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May 26, 2023

Fast Casual

Jillian Luft

Fast Casual photo

4:44 am, the timestamp reads. Must’ve been shitfaced when he pressed send. I imagine him smoking and pacing, pacing and smoking before typing with one hand what he stuffs down sober with his cereal. Before saying he’s watching a low-budget action flick on Tubi. He wonders if I’ve seen it. He thinks I’d like it. No, he knows I would. He misses talking to me about everything and nothing. He misses me. Do I want to meet up at our place? Not for old time’s sake but as a fresh start. He wants me to know that some of my “last words” to him got through his dumbass skull. He heard me and he wants to respond. IRL, ha.

It’s been three months since we’ve corresponded. Or rather since I ended our correspondence, drew a boundary that felt like slicing a butter knife through my carotid. Four since we fucked just that once after our only dinner date at our place. A Florida Applebee’s.

Once upon a time, not for a long time, but for a good time—at least to me—Applebee’s had been our place. It was code for our elusive but magnetic bond, an attraction that felt destined and magical and frighteningly beyond our control. A refuge from childhood upheaval, a celebration of the uniquely American hybrid of the tragically banal and the endearingly kitsch. We used to flirt, intimate, declare, confess: “We’ll always have Applebee’s.” “Applebee’s is our Alamo.” “Applebee’s, when we’re here, we’re home.”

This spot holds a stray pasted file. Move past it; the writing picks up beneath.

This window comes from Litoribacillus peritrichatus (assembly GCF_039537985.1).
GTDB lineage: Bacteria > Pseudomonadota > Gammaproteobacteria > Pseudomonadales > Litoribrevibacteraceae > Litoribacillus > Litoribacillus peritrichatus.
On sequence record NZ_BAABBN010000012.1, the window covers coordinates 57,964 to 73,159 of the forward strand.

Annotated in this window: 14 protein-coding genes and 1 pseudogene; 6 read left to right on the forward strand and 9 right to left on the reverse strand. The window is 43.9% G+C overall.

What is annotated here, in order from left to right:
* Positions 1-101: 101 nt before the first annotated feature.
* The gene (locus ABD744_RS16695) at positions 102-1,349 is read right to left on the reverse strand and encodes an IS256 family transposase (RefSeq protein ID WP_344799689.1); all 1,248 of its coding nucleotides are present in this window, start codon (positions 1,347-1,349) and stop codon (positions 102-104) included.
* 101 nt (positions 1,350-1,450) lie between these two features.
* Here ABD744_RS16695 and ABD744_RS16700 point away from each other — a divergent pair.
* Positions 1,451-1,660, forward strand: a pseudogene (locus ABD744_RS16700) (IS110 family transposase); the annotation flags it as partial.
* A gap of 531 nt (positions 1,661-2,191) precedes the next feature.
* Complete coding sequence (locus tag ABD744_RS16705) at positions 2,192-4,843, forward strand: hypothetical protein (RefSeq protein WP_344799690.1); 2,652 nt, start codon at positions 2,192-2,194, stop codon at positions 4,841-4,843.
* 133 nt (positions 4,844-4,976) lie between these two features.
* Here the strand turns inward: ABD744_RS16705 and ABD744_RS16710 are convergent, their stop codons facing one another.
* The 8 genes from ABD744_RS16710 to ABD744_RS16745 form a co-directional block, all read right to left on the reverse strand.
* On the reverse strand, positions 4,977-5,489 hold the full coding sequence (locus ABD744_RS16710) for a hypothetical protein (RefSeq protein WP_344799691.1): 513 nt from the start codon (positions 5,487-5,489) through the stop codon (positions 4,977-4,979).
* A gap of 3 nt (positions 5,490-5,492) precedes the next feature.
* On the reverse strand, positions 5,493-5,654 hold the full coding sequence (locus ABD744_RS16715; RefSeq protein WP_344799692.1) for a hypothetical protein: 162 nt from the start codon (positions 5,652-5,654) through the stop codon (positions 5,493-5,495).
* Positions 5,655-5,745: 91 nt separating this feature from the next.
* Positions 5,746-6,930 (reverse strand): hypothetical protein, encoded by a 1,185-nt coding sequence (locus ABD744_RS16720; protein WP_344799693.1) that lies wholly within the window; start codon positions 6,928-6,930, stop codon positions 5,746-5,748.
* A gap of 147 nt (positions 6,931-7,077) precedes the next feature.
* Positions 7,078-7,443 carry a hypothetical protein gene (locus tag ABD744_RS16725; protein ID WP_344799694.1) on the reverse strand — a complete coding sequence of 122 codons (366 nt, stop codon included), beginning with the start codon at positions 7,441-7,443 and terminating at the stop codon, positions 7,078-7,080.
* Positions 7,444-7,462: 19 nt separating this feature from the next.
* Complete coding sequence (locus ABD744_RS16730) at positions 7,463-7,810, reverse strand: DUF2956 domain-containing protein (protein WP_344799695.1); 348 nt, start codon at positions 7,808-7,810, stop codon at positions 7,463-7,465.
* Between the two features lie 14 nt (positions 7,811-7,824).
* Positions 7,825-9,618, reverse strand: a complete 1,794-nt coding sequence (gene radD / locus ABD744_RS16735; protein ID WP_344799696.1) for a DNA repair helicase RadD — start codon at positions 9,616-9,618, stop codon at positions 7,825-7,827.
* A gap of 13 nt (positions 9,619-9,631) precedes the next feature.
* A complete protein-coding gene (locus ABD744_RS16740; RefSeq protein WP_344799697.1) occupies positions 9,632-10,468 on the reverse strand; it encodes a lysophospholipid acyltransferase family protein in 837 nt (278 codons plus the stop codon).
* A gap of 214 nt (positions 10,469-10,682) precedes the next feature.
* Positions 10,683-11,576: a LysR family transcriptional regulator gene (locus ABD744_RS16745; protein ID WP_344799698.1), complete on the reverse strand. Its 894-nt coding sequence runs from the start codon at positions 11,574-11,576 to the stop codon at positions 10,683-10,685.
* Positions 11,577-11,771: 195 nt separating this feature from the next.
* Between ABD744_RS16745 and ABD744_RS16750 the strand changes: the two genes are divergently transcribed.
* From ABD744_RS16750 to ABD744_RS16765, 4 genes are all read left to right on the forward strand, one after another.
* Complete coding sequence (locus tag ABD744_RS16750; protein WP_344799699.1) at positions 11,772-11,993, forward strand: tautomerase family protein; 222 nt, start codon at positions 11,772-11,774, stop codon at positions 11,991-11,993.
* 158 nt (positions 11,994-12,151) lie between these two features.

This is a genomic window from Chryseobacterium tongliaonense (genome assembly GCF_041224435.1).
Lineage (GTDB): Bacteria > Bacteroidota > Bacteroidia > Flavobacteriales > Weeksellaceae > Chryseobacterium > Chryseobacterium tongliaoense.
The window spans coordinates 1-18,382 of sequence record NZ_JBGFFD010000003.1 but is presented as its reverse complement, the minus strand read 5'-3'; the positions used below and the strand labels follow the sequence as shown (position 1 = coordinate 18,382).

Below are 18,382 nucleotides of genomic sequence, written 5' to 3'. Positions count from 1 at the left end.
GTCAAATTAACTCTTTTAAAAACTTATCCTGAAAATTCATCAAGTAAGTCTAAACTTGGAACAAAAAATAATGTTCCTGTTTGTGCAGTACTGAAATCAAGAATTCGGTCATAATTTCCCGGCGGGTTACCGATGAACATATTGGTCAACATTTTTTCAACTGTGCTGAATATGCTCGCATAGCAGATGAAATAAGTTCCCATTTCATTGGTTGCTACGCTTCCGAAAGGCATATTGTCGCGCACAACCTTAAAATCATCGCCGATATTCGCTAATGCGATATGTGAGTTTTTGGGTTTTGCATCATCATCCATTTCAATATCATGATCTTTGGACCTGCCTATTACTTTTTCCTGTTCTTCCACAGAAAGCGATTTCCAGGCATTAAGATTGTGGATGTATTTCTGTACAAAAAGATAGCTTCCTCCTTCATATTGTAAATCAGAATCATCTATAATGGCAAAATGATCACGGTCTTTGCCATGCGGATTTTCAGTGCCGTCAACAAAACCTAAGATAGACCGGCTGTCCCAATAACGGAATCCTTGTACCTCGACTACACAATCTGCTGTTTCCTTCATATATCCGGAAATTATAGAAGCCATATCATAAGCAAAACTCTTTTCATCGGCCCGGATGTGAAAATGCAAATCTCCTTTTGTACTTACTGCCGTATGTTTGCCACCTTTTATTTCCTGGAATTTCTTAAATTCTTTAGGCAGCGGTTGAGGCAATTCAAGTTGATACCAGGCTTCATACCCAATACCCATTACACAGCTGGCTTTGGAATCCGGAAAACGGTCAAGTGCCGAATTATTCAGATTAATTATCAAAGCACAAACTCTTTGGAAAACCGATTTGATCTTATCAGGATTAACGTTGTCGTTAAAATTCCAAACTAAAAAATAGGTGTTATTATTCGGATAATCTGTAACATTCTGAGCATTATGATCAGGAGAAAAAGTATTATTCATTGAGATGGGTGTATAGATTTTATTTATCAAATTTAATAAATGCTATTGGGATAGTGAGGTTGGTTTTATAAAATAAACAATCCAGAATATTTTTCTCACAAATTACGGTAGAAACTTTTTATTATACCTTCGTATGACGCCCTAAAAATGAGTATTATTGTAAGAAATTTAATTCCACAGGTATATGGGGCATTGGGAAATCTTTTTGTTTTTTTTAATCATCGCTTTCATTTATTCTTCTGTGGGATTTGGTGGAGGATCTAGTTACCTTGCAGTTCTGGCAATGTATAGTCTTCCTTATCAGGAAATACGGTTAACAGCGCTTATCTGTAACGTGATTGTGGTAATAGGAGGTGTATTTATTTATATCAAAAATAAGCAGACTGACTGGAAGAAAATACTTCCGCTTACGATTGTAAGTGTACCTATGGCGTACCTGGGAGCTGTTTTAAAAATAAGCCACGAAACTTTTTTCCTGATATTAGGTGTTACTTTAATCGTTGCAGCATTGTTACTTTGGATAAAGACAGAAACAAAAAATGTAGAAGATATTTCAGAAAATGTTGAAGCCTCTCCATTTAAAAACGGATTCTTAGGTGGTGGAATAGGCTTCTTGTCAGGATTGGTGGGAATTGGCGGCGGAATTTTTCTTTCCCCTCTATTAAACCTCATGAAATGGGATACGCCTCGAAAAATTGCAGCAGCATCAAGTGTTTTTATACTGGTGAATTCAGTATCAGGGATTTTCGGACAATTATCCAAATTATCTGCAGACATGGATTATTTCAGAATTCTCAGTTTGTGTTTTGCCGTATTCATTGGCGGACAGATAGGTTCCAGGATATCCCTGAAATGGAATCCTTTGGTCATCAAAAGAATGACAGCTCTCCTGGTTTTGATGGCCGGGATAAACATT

I take a full 24 hours to reply even though my body reverberates DUH. DUH. DUH. like a headboard in a sleazy motel. I type back: Like a farewell tour? Okay, sure. Should I bring a tambourine? He responds two minutes later that I’m more than the girl with the tambourine. I’m the star of the show. He’s just the groupie. I react to this message with a traditional heart emoji but say nothing else. He responds 10 minutes later that he’s ordered Domino’s to celebrate and can’t wait for our reunion tour (italics his). I reply that I’ll order Domino’s, too. But I’m lying. That’s the type of corny crap I did in the past. A way to live parallel lives long-distance. To keep us close and connected. To separate ourselves as special, our own wild, neon-lit attraction. To forget he had a girlfriend.

We met through social media. We scrolled through each other’s pain played for laughs. We replied to each other’s love for the stupid and the esoteric with “ME TOO!” and “Same” and “I think you’re my online soulmate, hehe.” Random gifs communicated how thrilled we were to find our twin lover of all things trash. I don’t remember when we ventured into the inbox. But the chats there were marathon dates. They were easy and droll and intense and vulnerable and revealing and heightened and, eventually, supremely horny. We talked about our tragic childhoods, our comfort films, our kinks. We talked about our hardcore love of chain restaurants: Taco Bell, Chili’s, Applebee’s. We recognized our fondness for the unreal as the realest thing about ourselves.

We could not stop this even if we tried. And we did not try because we did not want to.  We set up a date to meet halfway. A random Applebee’s off the interstate. We ordered our favorite entrees from when we used to frequent this franchise as restless teens. We ordered high-calorie appetizers because we weren’t about to deprive ourselves. We ordered the dessert that sizzles on a skillet. We downed cocktails and beers and tolerable tequila shots. We smoked cigarettes because we were restless adults. We chatted just as easily and as hornily as we did online. We would not stop this even if implored by God or Applebee’s management. It was beyond the scope of anyone’s control.